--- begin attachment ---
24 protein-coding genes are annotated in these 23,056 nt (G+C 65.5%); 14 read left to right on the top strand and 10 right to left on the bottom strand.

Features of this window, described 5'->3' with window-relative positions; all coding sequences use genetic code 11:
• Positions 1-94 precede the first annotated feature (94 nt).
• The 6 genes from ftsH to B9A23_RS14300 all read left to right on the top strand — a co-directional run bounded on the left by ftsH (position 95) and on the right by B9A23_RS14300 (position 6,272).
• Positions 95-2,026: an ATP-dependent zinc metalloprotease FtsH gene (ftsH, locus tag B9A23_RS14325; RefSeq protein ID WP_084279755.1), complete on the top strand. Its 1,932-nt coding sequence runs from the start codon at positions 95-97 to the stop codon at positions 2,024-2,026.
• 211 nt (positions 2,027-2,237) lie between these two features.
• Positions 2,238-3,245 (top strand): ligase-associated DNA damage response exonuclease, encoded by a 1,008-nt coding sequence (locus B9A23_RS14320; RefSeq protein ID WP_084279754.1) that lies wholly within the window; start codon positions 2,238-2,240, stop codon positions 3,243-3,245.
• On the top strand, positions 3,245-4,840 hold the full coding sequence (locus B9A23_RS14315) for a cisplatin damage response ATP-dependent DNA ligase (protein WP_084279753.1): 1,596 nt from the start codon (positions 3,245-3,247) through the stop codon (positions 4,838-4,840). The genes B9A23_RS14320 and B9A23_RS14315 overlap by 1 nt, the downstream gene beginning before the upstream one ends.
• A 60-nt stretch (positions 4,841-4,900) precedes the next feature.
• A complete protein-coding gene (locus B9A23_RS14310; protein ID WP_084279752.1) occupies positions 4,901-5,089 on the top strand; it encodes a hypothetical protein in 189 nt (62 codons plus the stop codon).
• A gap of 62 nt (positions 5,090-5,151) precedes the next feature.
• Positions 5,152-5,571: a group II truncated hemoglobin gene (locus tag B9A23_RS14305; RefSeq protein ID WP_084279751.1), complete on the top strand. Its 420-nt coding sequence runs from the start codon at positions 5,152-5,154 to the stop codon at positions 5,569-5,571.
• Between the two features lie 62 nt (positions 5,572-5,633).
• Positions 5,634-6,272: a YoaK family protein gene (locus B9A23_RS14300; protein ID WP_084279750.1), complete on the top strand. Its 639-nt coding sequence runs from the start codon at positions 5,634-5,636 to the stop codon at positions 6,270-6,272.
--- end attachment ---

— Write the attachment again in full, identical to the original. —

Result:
24 protein-coding genes are annotated in these 23,056 nt (G+C 65.5%); 14 read left to right on the top strand and 10 right to left on the bottom strand.

Features of this window, described 5'->3' with window-relative positions; all coding sequences use genetic code 11:
• Positions 1-94 precede the first annotated feature (94 nt).
• The 6 genes from ftsH to B9A23_RS14300 all read left to right on the top strand — a co-directional run bounded on the left by ftsH (position 95) and on the right by B9A23_RS14300 (position 6,272).
• Positions 95-2,026: an ATP-dependent zinc metalloprotease FtsH gene (ftsH, locus tag B9A23_RS14325; RefSeq protein ID WP_084279755.1), complete on the top strand. Its 1,932-nt coding sequence runs from the start codon at positions 95-97 to the stop codon at positions 2,024-2,026.
• 211 nt (positions 2,027-2,237) lie between these two features.
• Positions 2,238-3,245 (top strand): ligase-associated DNA damage response exonuclease, encoded by a 1,008-nt coding sequence (locus B9A23_RS14320; RefSeq protein ID WP_084279754.1) that lies wholly within the window; start codon positions 2,238-2,240, stop codon positions 3,243-3,245.
• On the top strand, positions 3,245-4,840 hold the full coding sequence (locus B9A23_RS14315) for a cisplatin damage response ATP-dependent DNA ligase (protein WP_084279753.1): 1,596 nt from the start codon (positions 3,245-3,247) through the stop codon (positions 4,838-4,840). The genes B9A23_RS14320 and B9A23_RS14315 overlap by 1 nt, the downstream gene beginning before the upstream one ends.
• A 60-nt stretch (positions 4,841-4,900) precedes the next feature.
• A complete protein-coding gene (locus B9A23_RS14310; protein ID WP_084279752.1) occupies positions 4,901-5,089 on the top strand; it encodes a hypothetical protein in 189 nt (62 codons plus the stop codon).
• A gap of 62 nt (positions 5,090-5,151) precedes the next feature.
• Positions 5,152-5,571: a group II truncated hemoglobin gene (locus tag B9A23_RS14305; RefSeq protein ID WP_084279751.1), complete on the top strand. Its 420-nt coding sequence runs from the start codon at positions 5,152-5,154 to the stop codon at positions 5,569-5,571.
• Between the two features lie 62 nt (positions 5,572-5,633).
• Positions 5,634-6,272: a YoaK family protein gene (locus B9A23_RS14300; protein ID WP_084279750.1), complete on the top strand. Its 639-nt coding sequence runs from the start codon at positions 5,634-5,636 to the stop codon at positions 6,270-6,272.